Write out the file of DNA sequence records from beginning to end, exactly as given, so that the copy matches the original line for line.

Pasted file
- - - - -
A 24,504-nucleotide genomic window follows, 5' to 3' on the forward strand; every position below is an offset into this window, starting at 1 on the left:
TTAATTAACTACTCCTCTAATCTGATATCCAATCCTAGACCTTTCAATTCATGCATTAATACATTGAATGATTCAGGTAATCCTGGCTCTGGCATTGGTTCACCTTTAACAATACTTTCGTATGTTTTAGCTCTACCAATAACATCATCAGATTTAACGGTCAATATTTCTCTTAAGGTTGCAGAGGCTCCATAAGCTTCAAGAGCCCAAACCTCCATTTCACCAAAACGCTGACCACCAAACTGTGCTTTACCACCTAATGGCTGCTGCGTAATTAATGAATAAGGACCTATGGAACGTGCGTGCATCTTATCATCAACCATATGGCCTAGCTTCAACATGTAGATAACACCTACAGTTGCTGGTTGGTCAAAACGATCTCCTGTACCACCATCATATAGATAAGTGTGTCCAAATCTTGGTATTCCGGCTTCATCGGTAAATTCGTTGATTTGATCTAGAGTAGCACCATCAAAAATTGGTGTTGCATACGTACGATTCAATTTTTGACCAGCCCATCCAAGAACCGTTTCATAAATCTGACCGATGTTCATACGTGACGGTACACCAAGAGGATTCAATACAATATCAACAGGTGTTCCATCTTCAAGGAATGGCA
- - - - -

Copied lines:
A 24,504-nucleotide genomic window follows, 5' to 3' on the forward strand; every position below is an offset into this window, starting at 1 on the left:
TTAATTAACTACTCCTCTAATCTGATATCCAATCCTAGACCTTTCAATTCATGCATTAATACATTGAATGATTCAGGTAATCCTGGCTCTGGCATTGGTTCACCTTTAACAATACTTTCGTATGTTTTAGCTCTACCAATAACATCATCAGATTTAACGGTCAATATTTCTCTTAAGGTTGCAGAGGCTCCATAAGCTTCAAGAGCCCAAACCTCCATTTCACCAAAACGCTGACCACCAAACTGTGCTTTACCACCTAATGGCTGCTGCGTAATTAATGAATAAGGACCTATGGAACGTGCGTGCATCTTATCATCAACCATATGGCCTAGCTTCAACATGTAGATAACACCTACAGTTGCTGGTTGGTCAAAACGATCTCCTGTACCACCATCATATAGATAAGTGTGTCCAAATCTTGGTATTCCGGCTTCATCGGTAAATTCGTTGATTTGATCTAGAGTAGCACCATCAAAAATTGGTGTTGCATACGTACGATTCAATTTTTGACCAGCCCATCCAAGAACCGTTTCATAAATCTGACCGATGTTCATACGTGACGGTACACCAAGAGGATTCAATACAATATCAACAGGTGTTCCATCTTCAAGGAATGGCA